One might express mathematically a Republican strategy for winning departing Sen. Chris Dodd’s congressional seat in this fashion: Martha Coakley = Chris Dodd = Dick Blumenthal.
Coakley is the Massachusetts attorney general who lost to a relatively unknown Republican candidate her bid to occupy the late Sen. Edward Kennedy’s seat. Towards the end of her failing campaign, Coakley brought in the once famously popular President Barack Obama to stump for her. After the stumping and the stomping, and following Coakley’s Daedalus like decline in the polls, the White House now seems particularly anxious to remove its fingerprints from the failed campaign.
The Massachusetts and Connecticut campaigns are eerily similar. Functionally – except for a gubernatorial office that occasionally floats between the parties – both are one-party Democratic states in which elections are determined by independents who collectively outnumber Republicans. In both states, Democratic candidates vying for the U.S. congress have replaced two famous time-servers: Kennedy in Massachusetts and Dodd in Connecticut. Kennedy’s seat had been held by a member of the Kennedy family, first John and then Edward, for a half century or more; Dodd’s seat had been held by Chris and his father, Tom Dodd, for about 40 years. In both states, the Democratic candidates for senator are attorneys general, neither of whom shies away from publicity. Both Democratic candidates have expressed political solidarity with their predecessors. In a recent interview on “Face the State,” Blumenthal appeared in the cast off political skin of Chris Dodd and vowed to continue his work in the senate – more vigorously than had his political paradigm. Coakley sounded the same grace notes in her campaign.
The overarching economic, social and political landscapes in both states are so similar that it may be convenient, as well as accurate, to regard them as political Siamese twins joined at the liberal hip.
One of the reasons Coakley found it difficult to present a humble ambitionless aspect to Massachusetts voters is that the attorney general’s position precludes these virtues. There is not in the whole United States a humble attorney general undriven by a relentless ambition, not one who does not mug for the cameras or offer titillating press releases to a vanishing news media, sometimes at the expense of innocent victims they choose to despoil and wrongly prosecute. In this regard, Blumenthal’s hands are as soiled, if not more so, as many of his confederates. But for some reason a Shakespearean inversion occurs in the case of attorneys general: The good they do lives on after them; the evil is of’t interred with their bones -- or unexpectedly uncovered when the attorneys general pick up stakes and move on to greener political pastures.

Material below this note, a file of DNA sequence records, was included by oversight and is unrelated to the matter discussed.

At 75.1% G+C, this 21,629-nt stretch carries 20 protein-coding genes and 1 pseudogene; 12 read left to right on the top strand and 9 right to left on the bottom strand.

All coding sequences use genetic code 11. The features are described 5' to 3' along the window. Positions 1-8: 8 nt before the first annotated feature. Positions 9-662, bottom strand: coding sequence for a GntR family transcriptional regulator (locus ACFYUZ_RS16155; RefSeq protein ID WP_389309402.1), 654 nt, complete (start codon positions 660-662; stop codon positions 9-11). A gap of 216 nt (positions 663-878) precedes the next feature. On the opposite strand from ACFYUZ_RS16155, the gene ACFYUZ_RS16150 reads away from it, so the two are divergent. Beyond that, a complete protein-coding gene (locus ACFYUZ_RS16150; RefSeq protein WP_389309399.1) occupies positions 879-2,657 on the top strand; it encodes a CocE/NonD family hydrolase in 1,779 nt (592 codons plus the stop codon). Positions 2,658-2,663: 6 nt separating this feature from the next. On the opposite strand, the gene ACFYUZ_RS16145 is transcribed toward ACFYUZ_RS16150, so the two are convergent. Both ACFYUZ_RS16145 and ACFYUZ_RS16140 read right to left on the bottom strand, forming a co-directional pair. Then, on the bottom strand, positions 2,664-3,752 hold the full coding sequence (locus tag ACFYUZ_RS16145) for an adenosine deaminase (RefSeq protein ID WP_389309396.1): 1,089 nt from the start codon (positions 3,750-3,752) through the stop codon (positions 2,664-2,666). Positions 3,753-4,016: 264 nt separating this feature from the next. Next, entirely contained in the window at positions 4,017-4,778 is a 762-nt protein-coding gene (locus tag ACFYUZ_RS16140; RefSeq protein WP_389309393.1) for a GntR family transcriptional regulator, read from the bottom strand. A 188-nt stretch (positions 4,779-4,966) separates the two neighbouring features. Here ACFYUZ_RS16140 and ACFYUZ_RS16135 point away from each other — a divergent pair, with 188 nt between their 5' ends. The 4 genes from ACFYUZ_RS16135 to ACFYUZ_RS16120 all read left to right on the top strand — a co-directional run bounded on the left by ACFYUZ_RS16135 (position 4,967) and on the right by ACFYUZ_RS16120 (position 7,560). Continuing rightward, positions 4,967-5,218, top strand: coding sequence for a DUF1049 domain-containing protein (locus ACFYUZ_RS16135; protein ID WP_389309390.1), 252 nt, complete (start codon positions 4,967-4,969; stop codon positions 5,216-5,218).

There are important differences, of course. Blumenthal’s time before the cameras is more extensive than Coakley’s, and he is confident in his ability to distinguish between Red Socks and Yankee players. Neither Coakley nor Blumenthal’s car of choice is a pick up truck, and both subscribe heartily to Voltaire’s definition of the art of government: “In general, the art of government consists in taking as much money as possible from one class to give to the other."
Blumenthal has begun something of a listening tour around the state, a devise is sometimes used as a blind that permits long serving politicians from being pressed by a curious media into answering questions of moment about health care plans, the extent to which the national government should involve itself in business decisions, and the wisdom of allowing the U.S. Attorney General unilaterally to make decisions about trials that may impinge upon the war powers of the president, among other conundrums that cannot be settled by politicians lending their ears to their constituents.
The remains of Coakley’s shattered campaign have washed up on Connecticut’s political shores. At a recent meet and greet at Vito’s On The Water in Windsor, Brown’s name was much on the minds of Republicans courting support from Hartford, Windsor and Bloomfield.
Young Republicans feel the political sap rising in their veins. Justin Bernier, a senior legislative aide in the U.S. Congress who served in Afghanistan in 2007 as an intelligence officer, has been tearing up the turf in the 5th congressional district. Bernier, his feet firmly planted in the terra firma of the private sector, has a masters degree in economic policy and international relations. He is a dynamo that thinks. State Rep. Christopher Coutu, a hard charging campaigner and a superb political organizer, has expressed interest in state senate a seat held for years by octogenarian Edith Prague.
Prague thinks Coakley lost because she ran an inept campaign.
There is now a shortage of ineptitude in the new Republican Party.